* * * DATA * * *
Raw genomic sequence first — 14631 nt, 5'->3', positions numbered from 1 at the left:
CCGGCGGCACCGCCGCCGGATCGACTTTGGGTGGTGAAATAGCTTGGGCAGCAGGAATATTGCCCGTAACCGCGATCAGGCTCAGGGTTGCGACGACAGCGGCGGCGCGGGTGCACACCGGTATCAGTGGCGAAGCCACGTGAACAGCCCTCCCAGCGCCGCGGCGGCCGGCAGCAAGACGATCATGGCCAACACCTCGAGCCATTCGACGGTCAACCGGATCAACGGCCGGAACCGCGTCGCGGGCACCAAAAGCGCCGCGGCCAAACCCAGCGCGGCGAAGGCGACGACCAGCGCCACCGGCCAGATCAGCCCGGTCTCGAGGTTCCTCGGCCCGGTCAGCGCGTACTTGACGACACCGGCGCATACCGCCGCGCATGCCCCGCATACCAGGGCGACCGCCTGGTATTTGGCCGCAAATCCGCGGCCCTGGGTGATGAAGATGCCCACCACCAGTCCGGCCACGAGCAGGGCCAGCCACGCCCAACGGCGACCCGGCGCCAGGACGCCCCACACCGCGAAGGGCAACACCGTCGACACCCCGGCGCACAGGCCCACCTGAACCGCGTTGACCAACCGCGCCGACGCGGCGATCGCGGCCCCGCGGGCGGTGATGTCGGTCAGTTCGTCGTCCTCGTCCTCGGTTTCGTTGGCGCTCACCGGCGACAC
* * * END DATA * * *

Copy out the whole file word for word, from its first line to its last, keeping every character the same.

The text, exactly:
Raw genomic sequence first — 14631 nt, 5'->3', positions numbered from 1 at the left:
CCGGCGGCACCGCCGCCGGATCGACTTTGGGTGGTGAAATAGCTTGGGCAGCAGGAATATTGCCCGTAACCGCGATCAGGCTCAGGGTTGCGACGACAGCGGCGGCGCGGGTGCACACCGGTATCAGTGGCGAAGCCACGTGAACAGCCCTCCCAGCGCCGCGGCGGCCGGCAGCAAGACGATCATGGCCAACACCTCGAGCCATTCGACGGTCAACCGGATCAACGGCCGGAACCGCGTCGCGGGCACCAAAAGCGCCGCGGCCAAACCCAGCGCGGCGAAGGCGACGACCAGCGCCACCGGCCAGATCAGCCCGGTCTCGAGGTTCCTCGGCCCGGTCAGCGCGTACTTGACGACACCGGCGCATACCGCCGCGCATGCCCCGCATACCAGGGCGACCGCCTGGTATTTGGCCGCAAATCCGCGGCCCTGGGTGATGAAGATGCCCACCACCAGTCCGGCCACGAGCAGGGCCAGCCACGCCCAACGGCGACCCGGCGCCAGGACGCCCCACACCGCGAAGGGCAACACCGTCGACACCCCGGCGCACAGGCCCACCTGAACCGCGTTGACCAACCGCGCCGACGCGGCGATCGCGGCCCCGCGGGCGGTGATGTCGGTCAGTTCGTCGTCCTCGTCCTCGGTTTCGTTGGCGCTCACCGGCGACAC